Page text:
I had the privilege of serving at LifeWay Christian Resources, the publishing agency of the Southern Baptist Convention, for several years. I was always puzzled how one of the largest protestant, evangelical denominations in the country stressed the importance of their churches having early childhood programs and provided millions of dollars of annual support for their colleges and universities. Church and denominational leaders stressed how important it was for parents to put their children in their church childcare centers and send them to Christian colleges and universities after high school graduation. Yet, they seemed to fully support sending their children between the ages of 5 and 18 to secular schools; for the very years that their worldviews would be shaped.
I sadly remember how a group of pastors in one state wanted to remove church funding from one of the convention’s colleges because the President of the school had written a book claiming that Jesus was not God. I understood that this was heresy. What I couldn’t understand and what I shared with some of the pastors involved with this conflict was how they could send millions of dollars to a school that was denying the fundamentals of the faith for young men and women whose worldviews were pretty much set but wouldn’t invest a dime in Christian elementary and secondary schools so they would develop a biblical worldview.
Secular educators, on the other hand, knew that they would eventually control the thinking of Americans because they understood that education is in the worldview-shaping of young minds. Humanist educator and one of the original signers of the Humanist Manifesto, C.F. Potter, knew that they were going to win the culture war of ideas back in the early 1900s. He wrote.
Education is thus a most powerful ally of humanism, and every American public school is a school of humanism. What can the theistic Sunday Schools, meeting for an hour once a week, and teaching only a fraction of the children, do to stem the tide of a five-day program of humanistic teaching?
Yes, I have a broken heart over what the church has allowed to happen when it comes to the education of our children and youth. By not addressing education biblically, the church has forfeited its right to partner with parents and provide future generations with a biblically-based, Christ-centered education. The result has been that the majority of Christian young people have received a secular education, developed a secular worldview and have left the church.
But I am equally brokenhearted by what I have seen happen in Christian schools over the past several decades. I have witnessed a major shift take place in Christian schools during my tenure in this vital ministry. I can best describe this shift in this way. Christian schools have pursued academic excellence to the point that it has become an end of Christian schooling rather than a means to a greater end. At the same time, there has been a decreased emphasis put on the importance of the staff and board members of these schools to fully know and embrace a biblical philosophy of education. Over the past several decades, there has been an intense effort to “improve” the education that Christian schools provide its students. This has been marked by:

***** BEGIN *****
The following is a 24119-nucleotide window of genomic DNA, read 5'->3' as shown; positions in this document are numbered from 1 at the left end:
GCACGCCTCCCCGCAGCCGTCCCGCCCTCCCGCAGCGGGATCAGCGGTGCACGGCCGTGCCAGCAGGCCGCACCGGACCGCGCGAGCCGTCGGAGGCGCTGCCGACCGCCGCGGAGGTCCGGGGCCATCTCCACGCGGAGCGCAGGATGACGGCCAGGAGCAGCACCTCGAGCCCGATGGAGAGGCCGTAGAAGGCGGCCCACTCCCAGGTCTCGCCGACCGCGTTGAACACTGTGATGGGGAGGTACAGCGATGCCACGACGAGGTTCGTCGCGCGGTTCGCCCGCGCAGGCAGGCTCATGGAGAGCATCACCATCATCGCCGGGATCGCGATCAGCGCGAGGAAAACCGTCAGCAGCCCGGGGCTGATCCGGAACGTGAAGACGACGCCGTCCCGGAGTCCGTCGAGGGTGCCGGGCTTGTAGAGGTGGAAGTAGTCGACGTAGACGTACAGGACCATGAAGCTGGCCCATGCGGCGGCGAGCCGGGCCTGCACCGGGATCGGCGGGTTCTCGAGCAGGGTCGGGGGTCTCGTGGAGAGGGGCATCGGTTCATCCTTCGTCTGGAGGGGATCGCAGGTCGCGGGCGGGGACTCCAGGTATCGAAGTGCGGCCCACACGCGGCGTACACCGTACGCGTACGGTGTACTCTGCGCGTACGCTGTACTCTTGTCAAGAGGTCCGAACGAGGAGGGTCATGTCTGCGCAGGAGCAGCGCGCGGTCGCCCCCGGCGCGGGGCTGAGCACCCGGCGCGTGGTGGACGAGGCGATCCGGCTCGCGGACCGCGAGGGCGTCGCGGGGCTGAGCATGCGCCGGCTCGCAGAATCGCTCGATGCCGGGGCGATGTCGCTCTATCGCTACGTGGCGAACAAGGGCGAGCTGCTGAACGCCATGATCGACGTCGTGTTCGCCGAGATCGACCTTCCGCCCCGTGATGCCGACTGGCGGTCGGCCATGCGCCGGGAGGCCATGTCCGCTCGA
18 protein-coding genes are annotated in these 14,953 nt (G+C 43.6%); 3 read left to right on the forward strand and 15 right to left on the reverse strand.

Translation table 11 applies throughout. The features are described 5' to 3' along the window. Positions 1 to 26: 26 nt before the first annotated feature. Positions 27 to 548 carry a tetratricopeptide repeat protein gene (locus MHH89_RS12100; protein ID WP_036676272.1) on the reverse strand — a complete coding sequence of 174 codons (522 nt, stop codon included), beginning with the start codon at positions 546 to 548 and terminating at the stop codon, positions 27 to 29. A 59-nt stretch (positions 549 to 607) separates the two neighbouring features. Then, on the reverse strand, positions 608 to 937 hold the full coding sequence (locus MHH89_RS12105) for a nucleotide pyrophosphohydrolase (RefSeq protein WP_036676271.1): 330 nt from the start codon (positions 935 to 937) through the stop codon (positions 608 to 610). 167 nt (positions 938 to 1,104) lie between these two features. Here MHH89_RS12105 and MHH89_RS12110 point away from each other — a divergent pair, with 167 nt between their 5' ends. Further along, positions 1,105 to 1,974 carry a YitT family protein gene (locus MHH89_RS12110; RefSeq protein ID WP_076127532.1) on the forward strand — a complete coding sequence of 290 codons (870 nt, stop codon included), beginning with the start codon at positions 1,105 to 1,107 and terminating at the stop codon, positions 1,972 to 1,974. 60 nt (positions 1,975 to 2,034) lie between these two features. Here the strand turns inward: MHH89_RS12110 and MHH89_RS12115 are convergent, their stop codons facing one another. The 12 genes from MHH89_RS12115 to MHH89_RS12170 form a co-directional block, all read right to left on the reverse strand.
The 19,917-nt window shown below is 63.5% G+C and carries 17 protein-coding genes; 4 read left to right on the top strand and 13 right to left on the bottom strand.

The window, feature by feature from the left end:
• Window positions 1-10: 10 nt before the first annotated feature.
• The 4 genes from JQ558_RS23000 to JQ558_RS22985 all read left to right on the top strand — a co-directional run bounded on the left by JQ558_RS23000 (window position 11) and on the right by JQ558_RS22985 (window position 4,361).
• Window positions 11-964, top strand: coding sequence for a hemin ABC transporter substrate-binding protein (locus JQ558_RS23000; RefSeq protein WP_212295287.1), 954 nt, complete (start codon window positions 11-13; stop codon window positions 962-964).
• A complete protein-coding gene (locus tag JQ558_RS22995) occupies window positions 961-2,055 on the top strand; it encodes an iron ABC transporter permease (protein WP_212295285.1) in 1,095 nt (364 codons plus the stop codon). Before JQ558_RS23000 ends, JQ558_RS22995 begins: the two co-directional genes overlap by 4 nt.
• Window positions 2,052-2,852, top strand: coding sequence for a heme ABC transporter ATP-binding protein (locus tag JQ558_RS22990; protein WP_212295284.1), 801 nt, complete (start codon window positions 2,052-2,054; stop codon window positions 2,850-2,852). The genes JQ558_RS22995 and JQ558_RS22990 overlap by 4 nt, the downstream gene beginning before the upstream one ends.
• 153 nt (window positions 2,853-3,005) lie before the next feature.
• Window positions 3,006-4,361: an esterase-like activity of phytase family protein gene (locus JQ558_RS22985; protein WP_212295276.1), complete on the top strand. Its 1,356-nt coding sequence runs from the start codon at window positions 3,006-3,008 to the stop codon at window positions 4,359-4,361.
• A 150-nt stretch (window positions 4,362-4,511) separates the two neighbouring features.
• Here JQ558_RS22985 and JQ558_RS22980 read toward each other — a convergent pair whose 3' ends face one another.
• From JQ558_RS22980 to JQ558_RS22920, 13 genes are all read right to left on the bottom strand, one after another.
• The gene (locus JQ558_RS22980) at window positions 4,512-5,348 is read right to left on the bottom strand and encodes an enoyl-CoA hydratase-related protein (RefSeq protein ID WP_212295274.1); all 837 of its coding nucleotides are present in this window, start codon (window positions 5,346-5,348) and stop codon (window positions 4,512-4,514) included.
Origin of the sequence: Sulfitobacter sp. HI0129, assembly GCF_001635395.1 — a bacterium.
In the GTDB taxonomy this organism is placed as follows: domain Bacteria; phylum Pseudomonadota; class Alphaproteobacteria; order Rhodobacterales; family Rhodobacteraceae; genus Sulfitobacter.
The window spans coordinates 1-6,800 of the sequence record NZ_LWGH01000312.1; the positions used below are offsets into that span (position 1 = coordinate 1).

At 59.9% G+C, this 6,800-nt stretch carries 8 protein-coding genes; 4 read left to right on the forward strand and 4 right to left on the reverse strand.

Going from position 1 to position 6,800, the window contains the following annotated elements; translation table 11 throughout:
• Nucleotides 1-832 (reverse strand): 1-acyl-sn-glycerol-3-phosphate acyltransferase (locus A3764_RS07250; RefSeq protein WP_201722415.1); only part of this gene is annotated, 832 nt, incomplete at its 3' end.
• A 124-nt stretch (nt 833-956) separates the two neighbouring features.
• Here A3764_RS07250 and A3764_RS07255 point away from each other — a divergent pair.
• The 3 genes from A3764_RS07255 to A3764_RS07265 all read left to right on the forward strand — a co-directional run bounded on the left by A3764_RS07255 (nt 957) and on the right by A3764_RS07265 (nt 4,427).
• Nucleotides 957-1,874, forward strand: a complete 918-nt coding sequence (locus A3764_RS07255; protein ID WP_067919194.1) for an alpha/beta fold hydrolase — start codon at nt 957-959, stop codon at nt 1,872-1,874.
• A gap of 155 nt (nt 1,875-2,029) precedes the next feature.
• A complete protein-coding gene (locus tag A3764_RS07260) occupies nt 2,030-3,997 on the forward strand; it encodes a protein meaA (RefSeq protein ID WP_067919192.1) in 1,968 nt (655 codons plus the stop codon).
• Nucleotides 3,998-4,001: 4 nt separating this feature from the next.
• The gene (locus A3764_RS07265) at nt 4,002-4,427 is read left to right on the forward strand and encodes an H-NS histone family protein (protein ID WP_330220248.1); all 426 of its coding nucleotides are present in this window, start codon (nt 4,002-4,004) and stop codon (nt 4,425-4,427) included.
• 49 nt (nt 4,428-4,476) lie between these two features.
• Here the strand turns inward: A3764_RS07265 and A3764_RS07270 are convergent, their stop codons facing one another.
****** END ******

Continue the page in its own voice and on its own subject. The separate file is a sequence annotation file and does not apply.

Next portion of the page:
- increase in the importance of school accreditation and teacher certification
- an effort to have more teachers and administrators earn advanced degrees
- a major push to pattern teaching and administrating after “best practices” research
- the need to make “data-based” and “research-driven” decisions
- a greater use of technology
- the development of strong STEM programs at all levels
Please know that I am thankful that there is an effort for Christian schools to be the best they can be. However, all of these efforts only address the “what” and “how” a Christian school does. They don’t address the “why” or the purpose behind Christian education. Unfortunately, so much emphasis and effort is on improving what and how we do things, that there is little, if any, attention given to the biblical philosophy that makes the what and how of Christian education unique from secular education. We are finding ourselves with highly qualified staffs that do love Jesus. However, they do not have strong biblical worldviews and do not understand a biblical philosophy of education. George Barna recently told a group of Christian schools educators that only 10% of today’s adults possess a biblical worldview and when it is broken down by age, only 4%, 1 out of 25, Millennials have a biblical worldview. Barna went on to explain that the Millennial generation is now the primary parenting generation in the church and our schools today. I would add to this that the Millennial generation is, or is fast becoming, the primary teaching generation in Christian schools today. Both Barna and Dr. Tony Evans have said the same thing — you cannot give to others what you don’t possess yourselves.